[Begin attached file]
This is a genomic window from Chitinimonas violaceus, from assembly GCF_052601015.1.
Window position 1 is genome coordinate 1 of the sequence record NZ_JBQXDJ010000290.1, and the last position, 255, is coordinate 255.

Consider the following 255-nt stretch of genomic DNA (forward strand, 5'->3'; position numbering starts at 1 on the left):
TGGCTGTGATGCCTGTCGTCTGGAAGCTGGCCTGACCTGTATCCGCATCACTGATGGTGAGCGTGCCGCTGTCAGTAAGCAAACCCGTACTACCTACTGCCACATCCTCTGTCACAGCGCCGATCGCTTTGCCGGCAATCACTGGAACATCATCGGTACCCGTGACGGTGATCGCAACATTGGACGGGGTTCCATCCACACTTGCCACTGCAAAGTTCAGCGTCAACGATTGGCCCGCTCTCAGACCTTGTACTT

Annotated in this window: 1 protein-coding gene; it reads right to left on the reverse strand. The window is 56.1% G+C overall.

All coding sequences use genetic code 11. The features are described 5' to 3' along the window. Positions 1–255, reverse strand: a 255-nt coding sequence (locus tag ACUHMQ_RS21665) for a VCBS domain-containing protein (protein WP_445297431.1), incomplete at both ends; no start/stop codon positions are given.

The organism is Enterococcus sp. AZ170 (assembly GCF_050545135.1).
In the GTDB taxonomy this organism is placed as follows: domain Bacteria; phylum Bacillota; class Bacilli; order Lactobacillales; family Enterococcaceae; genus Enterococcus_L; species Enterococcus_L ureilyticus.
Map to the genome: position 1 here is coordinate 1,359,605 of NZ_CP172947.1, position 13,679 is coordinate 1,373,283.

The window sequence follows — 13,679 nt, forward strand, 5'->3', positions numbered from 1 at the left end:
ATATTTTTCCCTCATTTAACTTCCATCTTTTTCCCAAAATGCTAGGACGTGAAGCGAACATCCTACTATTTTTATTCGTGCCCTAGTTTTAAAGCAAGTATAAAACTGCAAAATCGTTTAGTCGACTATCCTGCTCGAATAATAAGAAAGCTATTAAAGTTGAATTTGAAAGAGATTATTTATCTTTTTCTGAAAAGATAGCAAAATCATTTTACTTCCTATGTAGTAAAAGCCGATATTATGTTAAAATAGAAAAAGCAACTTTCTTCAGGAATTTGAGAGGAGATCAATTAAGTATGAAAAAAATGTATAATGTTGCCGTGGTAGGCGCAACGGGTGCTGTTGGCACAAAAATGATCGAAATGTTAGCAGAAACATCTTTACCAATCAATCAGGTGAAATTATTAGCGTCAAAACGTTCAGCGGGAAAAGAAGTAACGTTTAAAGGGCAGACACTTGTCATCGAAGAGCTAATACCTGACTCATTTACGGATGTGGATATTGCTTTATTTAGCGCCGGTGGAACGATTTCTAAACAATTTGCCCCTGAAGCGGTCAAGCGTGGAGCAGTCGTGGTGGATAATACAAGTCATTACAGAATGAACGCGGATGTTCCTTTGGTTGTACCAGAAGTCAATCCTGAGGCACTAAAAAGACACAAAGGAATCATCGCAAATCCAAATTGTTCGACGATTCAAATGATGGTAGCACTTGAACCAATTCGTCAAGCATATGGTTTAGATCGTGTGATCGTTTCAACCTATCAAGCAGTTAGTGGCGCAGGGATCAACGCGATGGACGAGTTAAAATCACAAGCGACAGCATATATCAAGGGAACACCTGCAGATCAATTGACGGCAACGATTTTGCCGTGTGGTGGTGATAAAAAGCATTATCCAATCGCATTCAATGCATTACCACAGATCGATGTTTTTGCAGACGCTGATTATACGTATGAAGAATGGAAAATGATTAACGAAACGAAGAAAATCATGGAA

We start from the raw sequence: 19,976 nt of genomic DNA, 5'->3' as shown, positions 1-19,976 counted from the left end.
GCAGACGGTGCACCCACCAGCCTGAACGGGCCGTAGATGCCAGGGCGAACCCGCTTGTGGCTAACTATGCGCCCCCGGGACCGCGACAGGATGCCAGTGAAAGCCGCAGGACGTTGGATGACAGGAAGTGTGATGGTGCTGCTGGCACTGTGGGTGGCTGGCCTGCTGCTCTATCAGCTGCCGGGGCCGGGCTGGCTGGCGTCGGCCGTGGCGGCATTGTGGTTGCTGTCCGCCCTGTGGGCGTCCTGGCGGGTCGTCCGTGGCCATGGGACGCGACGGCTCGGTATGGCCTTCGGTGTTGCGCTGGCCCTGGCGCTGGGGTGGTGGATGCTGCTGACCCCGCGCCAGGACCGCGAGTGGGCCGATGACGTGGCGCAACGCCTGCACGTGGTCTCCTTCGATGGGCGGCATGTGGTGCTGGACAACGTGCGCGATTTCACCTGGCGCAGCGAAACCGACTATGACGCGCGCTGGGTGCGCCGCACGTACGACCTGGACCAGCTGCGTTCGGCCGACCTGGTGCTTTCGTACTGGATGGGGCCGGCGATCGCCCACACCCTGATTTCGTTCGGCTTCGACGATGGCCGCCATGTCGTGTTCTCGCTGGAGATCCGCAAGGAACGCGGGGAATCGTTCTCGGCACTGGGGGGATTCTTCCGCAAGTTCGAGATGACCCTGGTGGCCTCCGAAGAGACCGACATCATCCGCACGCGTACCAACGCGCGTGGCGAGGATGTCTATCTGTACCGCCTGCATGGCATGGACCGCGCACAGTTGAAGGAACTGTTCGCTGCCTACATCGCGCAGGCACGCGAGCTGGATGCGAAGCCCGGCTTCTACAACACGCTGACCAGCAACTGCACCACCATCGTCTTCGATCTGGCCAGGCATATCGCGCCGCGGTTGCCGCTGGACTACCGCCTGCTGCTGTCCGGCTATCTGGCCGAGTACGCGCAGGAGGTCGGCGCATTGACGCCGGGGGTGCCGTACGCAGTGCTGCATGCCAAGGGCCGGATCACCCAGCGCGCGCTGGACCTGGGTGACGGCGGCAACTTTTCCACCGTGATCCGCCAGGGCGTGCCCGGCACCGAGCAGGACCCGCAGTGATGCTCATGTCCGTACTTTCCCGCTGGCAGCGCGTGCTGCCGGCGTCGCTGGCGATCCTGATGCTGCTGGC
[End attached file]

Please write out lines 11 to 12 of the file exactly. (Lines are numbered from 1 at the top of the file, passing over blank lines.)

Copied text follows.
ATATTTTTCCCTCATTTAACTTCCATCTTTTTCCCAAAATGCTAGGACGTGAAGCGAACATCCTACTATTTTTATTCGTGCCCTAGTTTTAAAGCAAGTATAAAACTGCAAAATCGTTTAGTCGACTATCCTGCTCGAATAATAAGAAAGCTATTAAAGTTGAATTTGAAAGAGATTATTTATCTTTTTCTGAAAAGATAGCAAAATCATTTTACTTCCTATGTAGTAAAAGCCGATATTATGTTAAAATAGAAAAAGCAACTTTCTTCAGGAATTTGAGAGGAGATCAATTAAGTATGAAAAAAATGTATAATGTTGCCGTGGTAGGCGCAACGGGTGCTGTTGGCACAAAAATGATCGAAATGTTAGCAGAAACATCTTTACCAATCAATCAGGTGAAATTATTAGCGTCAAAACGTTCAGCGGGAAAAGAAGTAACGTTTAAAGGGCAGACACTTGTCATCGAAGAGCTAATACCTGACTCATTTACGGATGTGGATATTGCTTTATTTAGCGCCGGTGGAACGATTTCTAAACAATTTGCCCCTGAAGCGGTCAAGCGTGGAGCAGTCGTGGTGGATAATACAAGTCATTACAGAATGAACGCGGATGTTCCTTTGGTTGTACCAGAAGTCAATCCTGAGGCACTAAAAAGACACAAAGGAATCATCGCAAATCCAAATTGTTCGACGATTCAAATGATGGTAGCACTTGAACCAATTCGTCAAGCATATGGTTTAGATCGTGTGATCGTTTCAACCTATCAAGCAGTTAGTGGCGCAGGGATCAACGCGATGGACGAGTTAAAATCACAAGCGACAGCATATATCAAGGGAACACCTGCAGATCAATTGACGGCAACGATTTTGCCGTGTGGTGGTGATAAAAAGCATTATCCAATCGCATTCAATGCATTACCACAGATCGATGTTTTTGCAGACGCTGATTATACGTATGAAGAATGGAAAATGATTAACGAAACGAAGAAAATCATGGAA

We start from the raw sequence: 19,976 nt of genomic DNA, 5'->3' as shown, positions 1-19,976 counted from the left end.